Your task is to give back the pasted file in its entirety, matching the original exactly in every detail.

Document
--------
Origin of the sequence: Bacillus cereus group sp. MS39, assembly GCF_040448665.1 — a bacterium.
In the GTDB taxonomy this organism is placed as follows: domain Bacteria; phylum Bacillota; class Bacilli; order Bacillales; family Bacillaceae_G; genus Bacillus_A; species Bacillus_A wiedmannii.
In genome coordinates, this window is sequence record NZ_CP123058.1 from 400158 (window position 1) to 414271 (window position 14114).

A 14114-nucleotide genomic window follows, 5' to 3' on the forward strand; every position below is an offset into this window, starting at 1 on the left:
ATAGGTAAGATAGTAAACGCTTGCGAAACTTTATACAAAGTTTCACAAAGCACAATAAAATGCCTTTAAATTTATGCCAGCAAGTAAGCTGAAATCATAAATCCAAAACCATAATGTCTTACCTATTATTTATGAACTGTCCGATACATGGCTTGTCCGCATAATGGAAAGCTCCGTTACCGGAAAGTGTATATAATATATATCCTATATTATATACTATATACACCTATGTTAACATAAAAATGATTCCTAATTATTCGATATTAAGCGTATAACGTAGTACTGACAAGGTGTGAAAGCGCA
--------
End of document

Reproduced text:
Origin of the sequence: Bacillus cereus group sp. MS39, assembly GCF_040448665.1 — a bacterium.
In the GTDB taxonomy this organism is placed as follows: domain Bacteria; phylum Bacillota; class Bacilli; order Bacillales; family Bacillaceae_G; genus Bacillus_A; species Bacillus_A wiedmannii.
In genome coordinates, this window is sequence record NZ_CP123058.1 from 400158 (window position 1) to 414271 (window position 14114).

A 14114-nucleotide genomic window follows, 5' to 3' on the forward strand; every position below is an offset into this window, starting at 1 on the left:
ATAGGTAAGATAGTAAACGCTTGCGAAACTTTATACAAAGTTTCACAAAGCACAATAAAATGCCTTTAAATTTATGCCAGCAAGTAAGCTGAAATCATAAATCCAAAACCATAATGTCTTACCTATTATTTATGAACTGTCCGATACATGGCTTGTCCGCATAATGGAAAGCTCCGTTACCGGAAAGTGTATATAATATATATCCTATATTATATACTATATACACCTATGTTAACATAAAAATGATTCCTAATTATTCGATATTAAGCGTATAACGTAGTACTGACAAGGTGTGAAAGCGCA